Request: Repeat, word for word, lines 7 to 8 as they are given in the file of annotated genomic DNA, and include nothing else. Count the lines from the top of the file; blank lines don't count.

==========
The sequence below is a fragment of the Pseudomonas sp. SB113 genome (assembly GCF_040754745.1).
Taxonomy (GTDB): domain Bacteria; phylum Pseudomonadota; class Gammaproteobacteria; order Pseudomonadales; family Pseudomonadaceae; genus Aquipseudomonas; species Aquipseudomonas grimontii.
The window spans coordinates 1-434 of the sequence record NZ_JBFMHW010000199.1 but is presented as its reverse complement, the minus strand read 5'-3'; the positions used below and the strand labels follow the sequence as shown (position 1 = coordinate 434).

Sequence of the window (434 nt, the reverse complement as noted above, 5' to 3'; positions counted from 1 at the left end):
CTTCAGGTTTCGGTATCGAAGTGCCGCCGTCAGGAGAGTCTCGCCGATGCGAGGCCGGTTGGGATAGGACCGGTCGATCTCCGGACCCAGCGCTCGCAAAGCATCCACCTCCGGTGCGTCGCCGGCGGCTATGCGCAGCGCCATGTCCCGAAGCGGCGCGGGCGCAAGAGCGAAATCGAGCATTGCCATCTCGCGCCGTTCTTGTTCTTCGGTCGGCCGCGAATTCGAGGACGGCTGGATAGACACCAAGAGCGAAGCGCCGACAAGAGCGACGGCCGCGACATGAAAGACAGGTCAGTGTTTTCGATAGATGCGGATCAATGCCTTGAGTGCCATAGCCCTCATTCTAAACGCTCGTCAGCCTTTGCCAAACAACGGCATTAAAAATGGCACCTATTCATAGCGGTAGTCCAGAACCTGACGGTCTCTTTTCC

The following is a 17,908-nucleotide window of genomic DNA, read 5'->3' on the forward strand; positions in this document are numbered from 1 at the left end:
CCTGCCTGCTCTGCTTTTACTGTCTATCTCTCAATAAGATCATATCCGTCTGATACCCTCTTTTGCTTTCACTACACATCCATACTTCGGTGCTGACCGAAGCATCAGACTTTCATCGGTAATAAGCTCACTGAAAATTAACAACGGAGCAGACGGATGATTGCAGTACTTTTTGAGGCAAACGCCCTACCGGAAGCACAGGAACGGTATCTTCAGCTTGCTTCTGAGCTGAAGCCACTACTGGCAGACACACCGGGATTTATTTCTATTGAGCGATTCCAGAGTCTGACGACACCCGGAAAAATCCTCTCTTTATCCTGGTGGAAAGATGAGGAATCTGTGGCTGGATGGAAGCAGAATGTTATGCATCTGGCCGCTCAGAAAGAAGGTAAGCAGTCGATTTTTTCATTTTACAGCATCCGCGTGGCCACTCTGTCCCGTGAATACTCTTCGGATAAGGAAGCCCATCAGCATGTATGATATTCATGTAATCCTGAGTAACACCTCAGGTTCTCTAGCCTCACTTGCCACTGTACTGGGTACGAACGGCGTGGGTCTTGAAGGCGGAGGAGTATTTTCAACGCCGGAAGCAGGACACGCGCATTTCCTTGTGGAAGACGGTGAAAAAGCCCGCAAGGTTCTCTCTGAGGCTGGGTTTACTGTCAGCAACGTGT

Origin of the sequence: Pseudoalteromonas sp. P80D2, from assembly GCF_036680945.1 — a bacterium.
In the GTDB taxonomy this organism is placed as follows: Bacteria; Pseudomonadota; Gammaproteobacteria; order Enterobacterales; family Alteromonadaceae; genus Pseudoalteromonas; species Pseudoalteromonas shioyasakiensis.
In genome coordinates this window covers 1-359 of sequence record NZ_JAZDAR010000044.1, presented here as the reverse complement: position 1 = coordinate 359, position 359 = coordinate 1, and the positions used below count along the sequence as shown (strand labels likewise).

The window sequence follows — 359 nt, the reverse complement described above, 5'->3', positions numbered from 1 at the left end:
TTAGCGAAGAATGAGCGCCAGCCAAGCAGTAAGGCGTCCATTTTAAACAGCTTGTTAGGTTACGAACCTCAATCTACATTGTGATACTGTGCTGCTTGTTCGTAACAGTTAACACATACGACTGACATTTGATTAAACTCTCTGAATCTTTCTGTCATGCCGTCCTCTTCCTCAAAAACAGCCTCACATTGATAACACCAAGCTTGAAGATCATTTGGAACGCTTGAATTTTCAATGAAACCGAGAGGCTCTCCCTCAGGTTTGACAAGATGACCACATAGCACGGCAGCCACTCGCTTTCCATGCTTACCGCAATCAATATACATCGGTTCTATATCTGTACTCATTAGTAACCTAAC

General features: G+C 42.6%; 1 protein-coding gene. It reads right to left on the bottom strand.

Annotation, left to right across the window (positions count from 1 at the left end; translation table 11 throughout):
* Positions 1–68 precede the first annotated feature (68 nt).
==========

CCTGCCTGCTCTGCTTTTACTGTCTATCTCTCAATAAGATCATATCCGTCTGATACCCTCTTTTGCTTTCACTACACATCCATACTTCGGTGCTGACCGAAGCATCAGACTTTCATCGGTAATAAGCTCACTGAAAATTAACAACGGAGCAGACGGATGATTGCAGTACTTTTTGAGGCAAACGCCCTACCGGAAGCACAGGAACGGTATCTTCAGCTTGCTTCTGAGCTGAAGCCACTACTGGCAGACACACCGGGATTTATTTCTATTGAGCGATTCCAGAGTCTGACGACACCCGGAAAAATCCTCTCTTTATCCTGGTGGAAAGATGAGGAATCTGTGGCTGGATGGAAGCAGAATGTTATGCATCTGGCCGCTCAGAAAGAAGGTAAGCAGTCGATTTTTTCATTTTACAGCATCCGCGTGGCCACTCTGTCCCGTGAATACTCTTCGGATAAGGAAGCCCATCAGCATGTATGATATTCATGTAATCCTGAGTAACACCTCAGGTTCTCTAGCCTCACTTGCCACTGTACTGGGTACGAACGGCGTGGGTCTTGAAGGCGGAGGAGTATTTTCAACGCCGGAAGCAGGACACGCGCATTTCCTTGTGGAAGACGGTGAAAAAGCCCGCAAGGTTCTCTCTGAGGCTGGGTTTACTGTCAGCAACGTGT

Origin of the sequence: Pseudoalteromonas sp. P80D2, from assembly GCF_036680945.1 — a bacterium.